Jul 16 2020

European court (again) finds US data protection inadequate

Today the highest court in the European Union ruled (summary, full decision) for the second time, that US law does not provide an “adequate” level of protection for personal information transferred from the EU to companies or servers in the US.

What does this mean for Passenger Name Records (PNRs) or other records of our travels?

Understanding the implications of today’s decision — especially with respect to airline reservations and other¬† information about when, where, how, and with whom we have traveled — requires some review of the background:

The case decided today by the Court of Justice of the European Union (CJEU), Schrems v. Facebook (“Schrems II”), has the same parties as the “Schrems I” decision in 2015. Both cases were brought by an Austrian citizen, Max Schrems, against Facebook Ireland, the Facebook subsidiary nominally responsible for Facebook’s contractual relationships with all Facebook users worldwide except in the US. In both cases, Mr. Schrems challenged the transfer — without his consent — of personal information about him, collected in the EU, to Facebook servers in the US. Once in the US, that data is vulnerable to being passed on to US government agencies, without notice to, or consent of, data subjects such as Mr. Schrems, and with no judicial oversight or means of redress under US law.

In general, EU law prohibits nonconsensual transfers of personal data to countries that do not provide an adequate level of legal protection for personal data comparable to that in the EU. (EU data protection law is rarely enforced, but that’s another matter.)

In Schrems I, the CJEU upheld Mr. Schrems complaint and found that US data protection law (or, more precisely, the lack of such law in many areas) is inadequate to insure protection of rights recognized as fundamental in the EU.

In an effort by supporters (both in the US and in the EU) of US corporate and government mass surveillance to avoid bringing US data protection law into compliance with EU norms of adequacy, the US responded to the Schrems I decision by enacting a patently inadequate and mislabeled “Judicial Redress Act”, and the EU made a patently unjustified new “finding” that US data protection law is now magically “adequate”.

To nobody’s surprise, Mr. Schrems challenged that new finding by the EU. To nobody’s surprise, the CJEU ruled today in Schrems II that US data protection law is still “inadequate” by EU standards of fundamental rights. Once data is transferred to the US, it is still subject to essentially uncontrolled extrajudicial access by US government agencies.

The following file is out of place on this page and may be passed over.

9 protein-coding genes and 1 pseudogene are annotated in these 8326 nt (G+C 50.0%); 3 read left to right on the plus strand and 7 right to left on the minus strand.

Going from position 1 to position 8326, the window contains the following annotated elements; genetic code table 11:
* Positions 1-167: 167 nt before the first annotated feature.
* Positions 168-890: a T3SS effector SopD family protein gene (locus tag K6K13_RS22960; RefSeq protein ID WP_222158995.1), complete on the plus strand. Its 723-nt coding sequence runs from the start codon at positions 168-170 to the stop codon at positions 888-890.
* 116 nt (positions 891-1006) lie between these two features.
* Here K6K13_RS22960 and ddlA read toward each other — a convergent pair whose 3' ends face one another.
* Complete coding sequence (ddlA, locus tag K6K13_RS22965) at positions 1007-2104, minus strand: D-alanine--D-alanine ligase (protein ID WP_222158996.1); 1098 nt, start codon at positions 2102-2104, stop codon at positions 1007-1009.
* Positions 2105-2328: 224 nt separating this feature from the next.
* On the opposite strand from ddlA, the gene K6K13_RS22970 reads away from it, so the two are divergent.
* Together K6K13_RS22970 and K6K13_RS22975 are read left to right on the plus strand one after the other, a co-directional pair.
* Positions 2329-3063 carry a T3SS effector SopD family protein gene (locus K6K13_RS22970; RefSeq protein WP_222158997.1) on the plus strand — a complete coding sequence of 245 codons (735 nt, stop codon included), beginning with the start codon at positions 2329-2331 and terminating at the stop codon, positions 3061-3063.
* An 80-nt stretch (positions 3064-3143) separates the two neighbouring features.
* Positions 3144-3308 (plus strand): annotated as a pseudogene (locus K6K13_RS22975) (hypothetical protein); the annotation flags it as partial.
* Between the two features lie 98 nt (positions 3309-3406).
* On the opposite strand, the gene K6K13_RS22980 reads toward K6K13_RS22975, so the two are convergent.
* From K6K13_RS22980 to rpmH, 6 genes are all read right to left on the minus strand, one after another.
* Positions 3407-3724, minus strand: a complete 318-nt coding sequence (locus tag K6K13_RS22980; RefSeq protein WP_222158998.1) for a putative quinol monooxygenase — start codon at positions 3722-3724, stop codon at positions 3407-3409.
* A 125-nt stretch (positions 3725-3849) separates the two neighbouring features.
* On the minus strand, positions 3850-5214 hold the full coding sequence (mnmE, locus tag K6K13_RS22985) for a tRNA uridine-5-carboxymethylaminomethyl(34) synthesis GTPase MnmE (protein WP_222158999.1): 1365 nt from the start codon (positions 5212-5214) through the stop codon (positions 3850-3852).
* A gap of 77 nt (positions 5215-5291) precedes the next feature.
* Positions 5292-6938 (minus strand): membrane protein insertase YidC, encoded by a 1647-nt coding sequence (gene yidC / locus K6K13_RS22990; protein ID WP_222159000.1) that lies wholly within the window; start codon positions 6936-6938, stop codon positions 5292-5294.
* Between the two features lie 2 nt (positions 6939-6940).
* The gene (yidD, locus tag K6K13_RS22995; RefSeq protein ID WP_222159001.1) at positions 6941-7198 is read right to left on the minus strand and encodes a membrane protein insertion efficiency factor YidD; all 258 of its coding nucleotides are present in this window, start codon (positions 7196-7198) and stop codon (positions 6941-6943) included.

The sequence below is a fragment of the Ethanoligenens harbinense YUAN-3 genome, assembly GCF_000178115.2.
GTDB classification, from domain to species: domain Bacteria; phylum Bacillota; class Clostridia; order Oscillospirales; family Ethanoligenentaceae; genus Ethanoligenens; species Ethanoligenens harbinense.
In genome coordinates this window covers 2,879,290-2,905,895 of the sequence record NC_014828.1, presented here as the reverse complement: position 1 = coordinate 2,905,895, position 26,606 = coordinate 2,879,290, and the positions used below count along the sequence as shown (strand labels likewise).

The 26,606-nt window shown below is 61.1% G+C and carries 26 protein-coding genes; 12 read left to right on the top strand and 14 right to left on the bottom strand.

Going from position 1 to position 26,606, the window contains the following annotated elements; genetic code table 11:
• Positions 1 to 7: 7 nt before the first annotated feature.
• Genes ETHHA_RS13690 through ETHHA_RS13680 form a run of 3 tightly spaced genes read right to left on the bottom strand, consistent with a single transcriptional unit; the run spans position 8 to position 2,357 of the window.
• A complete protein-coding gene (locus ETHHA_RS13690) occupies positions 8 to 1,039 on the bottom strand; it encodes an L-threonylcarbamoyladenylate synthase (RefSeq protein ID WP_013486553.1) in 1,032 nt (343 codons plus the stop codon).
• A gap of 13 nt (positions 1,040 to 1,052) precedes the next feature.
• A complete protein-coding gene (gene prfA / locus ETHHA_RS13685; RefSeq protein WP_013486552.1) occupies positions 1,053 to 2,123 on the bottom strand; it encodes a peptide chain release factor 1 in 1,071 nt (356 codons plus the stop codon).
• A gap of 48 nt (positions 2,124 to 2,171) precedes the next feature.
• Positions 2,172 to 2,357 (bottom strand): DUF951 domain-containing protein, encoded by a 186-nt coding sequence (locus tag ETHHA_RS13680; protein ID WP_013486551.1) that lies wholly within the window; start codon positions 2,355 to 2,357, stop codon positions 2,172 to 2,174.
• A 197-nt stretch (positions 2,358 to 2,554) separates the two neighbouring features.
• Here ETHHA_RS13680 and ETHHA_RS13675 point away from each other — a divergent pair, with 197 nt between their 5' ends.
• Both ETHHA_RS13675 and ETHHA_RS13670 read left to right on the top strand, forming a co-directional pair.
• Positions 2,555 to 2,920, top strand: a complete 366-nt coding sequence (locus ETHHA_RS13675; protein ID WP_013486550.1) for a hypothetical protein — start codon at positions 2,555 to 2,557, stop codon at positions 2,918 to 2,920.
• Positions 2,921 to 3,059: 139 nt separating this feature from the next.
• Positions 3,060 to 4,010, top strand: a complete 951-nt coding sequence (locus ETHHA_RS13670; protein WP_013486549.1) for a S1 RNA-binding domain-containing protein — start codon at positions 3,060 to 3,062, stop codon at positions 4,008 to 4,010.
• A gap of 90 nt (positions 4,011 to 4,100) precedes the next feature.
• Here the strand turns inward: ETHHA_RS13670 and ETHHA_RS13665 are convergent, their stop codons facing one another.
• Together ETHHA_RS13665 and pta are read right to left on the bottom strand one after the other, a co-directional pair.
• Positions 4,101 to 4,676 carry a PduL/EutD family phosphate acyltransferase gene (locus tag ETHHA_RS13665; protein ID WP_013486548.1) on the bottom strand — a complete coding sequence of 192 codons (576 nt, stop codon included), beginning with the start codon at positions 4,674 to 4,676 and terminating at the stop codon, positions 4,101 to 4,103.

Contracts, such as those between Facebook Ireland and Facebook Inc. in the US, can bind those companies. The CJEU recognized, however, that by their nature contracts between private entities cannot bind the US or other governments which are not party to those contracts.

The CJEU concluded:

[European] Commission Implementing Decision (EU) 2016/1250 of 12 July 2016 pursuant to Directive 95/46/EC of the European Parliament and of the [European] Council on the adequacy of the protection provided by the EU-US Privacy Shield is invalid.

Immediately after his inauguration, President Trump issued an Executive Order further narrowing the application of the Judicial Redress Act. But the CJEU didn’t need to refer to that Executive Order to reach its decision in Schrems II that US data protection is inadequate.

Mr. Schrems’ case against Facebook will now be taken up again by the Irish courts and data protection authorities for further action in light of the judgment by the CJEU.

Where does this leave the legal status of government access to airline reservations?

Transfers of PNR data from airlines in the EU to the US government are governed by a separate “adequacy” finding, specific to these data transfers, ratified by the European Parliament in 2012. That finding rests on similar illogic to the findings invalidated by the CJEU in both Schrems I and Schrems II. But the adequacy finding with respect to transfers of PNR data is legally independent, and will remain in force unless and until it is rescinded or separately challenged in court.

Meanwhile, access by European governments to PNR data puruant to an EU PNR directive modeled on US mass surveillnace of travelers has also been challenged in several European countries. These lawsuits raise different issues than the Schrems I and Schrems II cases, which relate to transfers of data to the US. Legal cases against airlines in Belgium and Germany are currently pending before the CJEU, while a case in Austria has been stayed until the CJEU rules on the Belgian and German cases.

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  1. Pingback: FBI enlists reservation services to spy on travelers – Papers, Please!

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